Cs 3343 analysis of algorithms
This presentation is the property of its rightful owner.
Sponsored Links
1 / 54

CS 3343: Analysis of Algorithms PowerPoint PPT Presentation


  • 103 Views
  • Uploaded on
  • Presentation posted in: General

CS 3343: Analysis of Algorithms. Lecture 24: Graph searching, Topological sort. Review of MST and shortest path problem. Run Kruskal’s algorithm Run Prim’s algorithm Run Dijkstra’s algorithm. 2. f. c. 4. 7. 8. 8. a. d. g. 6. 7. 6. 1. 3. 5. 6. b. e. Graph Searching.

Download Presentation

CS 3343: Analysis of Algorithms

An Image/Link below is provided (as is) to download presentation

Download Policy: Content on the Website is provided to you AS IS for your information and personal use and may not be sold / licensed / shared on other websites without getting consent from its author.While downloading, if for some reason you are not able to download a presentation, the publisher may have deleted the file from their server.


- - - - - - - - - - - - - - - - - - - - - - - - - - E N D - - - - - - - - - - - - - - - - - - - - - - - - - -

Presentation Transcript


Cs 3343 analysis of algorithms

CS 3343: Analysis of Algorithms

Lecture 24: Graph searching, Topological sort


Review of mst and shortest path problem

Review of MST and shortest path problem

  • Run Kruskal’s algorithm

  • Run Prim’s algorithm

  • Run Dijkstra’s algorithm

2

f

c

4

7

8

8

a

d

g

6

7

6

1

3

5

6

b

e


Graph searching

Graph Searching

  • Given: a graph G = (V, E), directed or undirected

  • Goal: methodically explore every vertex (and every edge)

  • Ultimately: build a tree on the graph

    • Pick a vertex as the root

    • Find (“discover”) its children, then their children, etc.

    • Note: might also build a forest if graph is not connected

    • Here we only consider that the graph is connected


Breadth first search

Breadth-First Search

  • “Explore” a graph, turning it into a tree

    • Pick a source vertex to be the root

    • Expand frontier of explored vertices across the breadth of the frontier


Breadth first search1

Breadth-First Search

  • Associate vertex “colors” to guide the algorithm

    • White vertices have not been discovered

      • All vertices start out white

    • Grey vertices are discovered but not fully explored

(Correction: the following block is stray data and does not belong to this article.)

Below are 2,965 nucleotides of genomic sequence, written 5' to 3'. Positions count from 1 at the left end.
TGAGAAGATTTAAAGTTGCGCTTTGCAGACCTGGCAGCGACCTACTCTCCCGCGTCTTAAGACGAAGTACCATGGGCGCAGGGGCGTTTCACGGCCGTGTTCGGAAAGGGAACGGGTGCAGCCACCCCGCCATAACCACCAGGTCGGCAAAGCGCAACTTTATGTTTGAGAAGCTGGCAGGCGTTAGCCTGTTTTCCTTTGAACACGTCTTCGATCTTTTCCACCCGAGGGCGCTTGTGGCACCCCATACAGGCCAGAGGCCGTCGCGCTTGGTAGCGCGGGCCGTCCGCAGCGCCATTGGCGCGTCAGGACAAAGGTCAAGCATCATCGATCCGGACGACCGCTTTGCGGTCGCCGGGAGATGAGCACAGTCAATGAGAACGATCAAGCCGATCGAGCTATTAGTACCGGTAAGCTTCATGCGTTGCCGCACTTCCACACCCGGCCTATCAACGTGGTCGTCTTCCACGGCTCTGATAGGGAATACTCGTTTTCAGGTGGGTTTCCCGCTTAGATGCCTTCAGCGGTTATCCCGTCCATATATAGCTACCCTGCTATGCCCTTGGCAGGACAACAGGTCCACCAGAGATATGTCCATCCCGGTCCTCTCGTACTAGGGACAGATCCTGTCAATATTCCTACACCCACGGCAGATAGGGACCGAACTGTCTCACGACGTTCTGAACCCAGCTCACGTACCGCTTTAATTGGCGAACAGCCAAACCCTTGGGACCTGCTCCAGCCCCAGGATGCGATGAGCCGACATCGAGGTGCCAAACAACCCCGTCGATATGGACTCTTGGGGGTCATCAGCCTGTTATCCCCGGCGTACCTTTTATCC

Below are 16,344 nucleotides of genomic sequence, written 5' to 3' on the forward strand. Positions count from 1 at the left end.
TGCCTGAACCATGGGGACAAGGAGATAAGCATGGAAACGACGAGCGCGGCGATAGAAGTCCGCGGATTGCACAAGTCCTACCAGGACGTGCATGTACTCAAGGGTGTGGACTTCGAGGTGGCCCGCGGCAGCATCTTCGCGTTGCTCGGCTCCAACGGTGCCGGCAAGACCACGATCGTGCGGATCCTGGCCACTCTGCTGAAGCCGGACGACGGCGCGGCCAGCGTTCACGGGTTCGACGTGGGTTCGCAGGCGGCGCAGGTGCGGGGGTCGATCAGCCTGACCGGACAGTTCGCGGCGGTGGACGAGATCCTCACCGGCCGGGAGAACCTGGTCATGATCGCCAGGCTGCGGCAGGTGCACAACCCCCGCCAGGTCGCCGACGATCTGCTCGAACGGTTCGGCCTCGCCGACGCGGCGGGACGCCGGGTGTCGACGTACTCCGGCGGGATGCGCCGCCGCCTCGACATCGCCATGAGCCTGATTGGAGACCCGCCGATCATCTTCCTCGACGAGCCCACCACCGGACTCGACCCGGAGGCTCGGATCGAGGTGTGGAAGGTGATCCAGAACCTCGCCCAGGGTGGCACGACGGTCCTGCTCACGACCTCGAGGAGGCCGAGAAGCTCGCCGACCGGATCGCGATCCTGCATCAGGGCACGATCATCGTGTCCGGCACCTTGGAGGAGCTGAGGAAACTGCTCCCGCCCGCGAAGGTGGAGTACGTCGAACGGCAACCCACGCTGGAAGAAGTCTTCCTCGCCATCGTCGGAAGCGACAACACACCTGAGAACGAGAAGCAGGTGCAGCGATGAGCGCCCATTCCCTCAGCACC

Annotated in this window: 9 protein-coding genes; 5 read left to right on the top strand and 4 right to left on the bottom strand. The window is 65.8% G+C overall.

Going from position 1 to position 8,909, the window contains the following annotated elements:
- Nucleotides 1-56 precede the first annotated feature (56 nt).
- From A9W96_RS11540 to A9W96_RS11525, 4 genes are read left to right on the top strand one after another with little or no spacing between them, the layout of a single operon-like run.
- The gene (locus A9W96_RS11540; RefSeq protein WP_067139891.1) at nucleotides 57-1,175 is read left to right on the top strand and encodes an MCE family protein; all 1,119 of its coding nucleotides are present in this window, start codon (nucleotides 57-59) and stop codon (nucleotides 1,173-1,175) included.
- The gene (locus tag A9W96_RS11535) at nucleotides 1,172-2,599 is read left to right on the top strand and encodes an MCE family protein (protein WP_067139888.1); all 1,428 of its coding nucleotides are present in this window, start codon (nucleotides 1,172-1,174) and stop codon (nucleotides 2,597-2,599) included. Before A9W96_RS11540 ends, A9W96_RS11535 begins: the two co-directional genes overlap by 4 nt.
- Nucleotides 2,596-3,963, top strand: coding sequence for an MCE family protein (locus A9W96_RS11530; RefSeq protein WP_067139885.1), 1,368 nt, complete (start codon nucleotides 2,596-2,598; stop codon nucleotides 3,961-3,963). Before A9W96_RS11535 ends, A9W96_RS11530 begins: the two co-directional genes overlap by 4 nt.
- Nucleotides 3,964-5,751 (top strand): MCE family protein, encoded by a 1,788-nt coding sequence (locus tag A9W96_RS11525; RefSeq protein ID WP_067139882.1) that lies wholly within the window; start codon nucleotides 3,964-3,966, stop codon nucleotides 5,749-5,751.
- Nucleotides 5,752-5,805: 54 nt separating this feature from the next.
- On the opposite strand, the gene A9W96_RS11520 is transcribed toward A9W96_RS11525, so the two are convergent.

• They may be adjacent to white vertices

    • Black vertices are discovered and fully explored

      • They are adjacent only to black and gray vertices

  • Explore vertices by scanning adjacency list of grey vertices


Breadth first search2

Breadth-First Search

BFS(G, s) {

initialize vertices;// mark all vertices as white

Q = {s};// Q is a queue; initialize to s

while (Q not empty) {

u = Dequeue(Q);

for each v  adj[u]

if (v.color == WHITE) {

v.color = GREY;

v.d = u.d + 1;

v.p = u;

Enqueue(Q, v);

}

u.color = BLACK;

}

}

What does v.d represent?

What does v.p represent?


Breadth first search example

Breadth-First Search: Example

r

s

t

u

v

w

x

y


Breadth first search example1

Breadth-First Search: Example

r

s

t

u

0

v

w

x

y

Q:

s


Breadth first search example2

Breadth-First Search: Example

r

s

t

u

1

0

1

v

w

x

y

Q:

w

r


Breadth first search example3

Breadth-First Search: Example

r

s

t

u

1

0

2

1

2

v

w

x

y

Q:

r

t

x


Breadth first search example4

Breadth-First Search: Example

r

s

t

u

1

0

2

2

1

2

v

w

x

y

Q:

t

x

v


Breadth first search example5

Breadth-First Search: Example

r

s

t

u

1

0

2

3

2

1

2

v

w

x

y

Q:

x

v

u


Breadth first search example6

Breadth-First Search: Example

r

s

t

u

1

0

2

3

2

1

2

3

v

w

x

y

Q:

v

u

y


Breadth first search example7

Breadth-First Search: Example

r

s

t

u

1

0

2

3

2

1

2

3

v

w

x

y

Q:

u

y


Breadth first search example8

Breadth-First Search: Example

r

s

t

u

1

0

2

3

2

1

2

3

v

w

x

y

Q:

y


Breadth first search example9

Breadth-First Search: Example

r

s

t

u

1

0

2

3

2

1

2

3

v

w

x

y

Q:

Ø


Bfs the code again

Touch every vertex: Θ(n)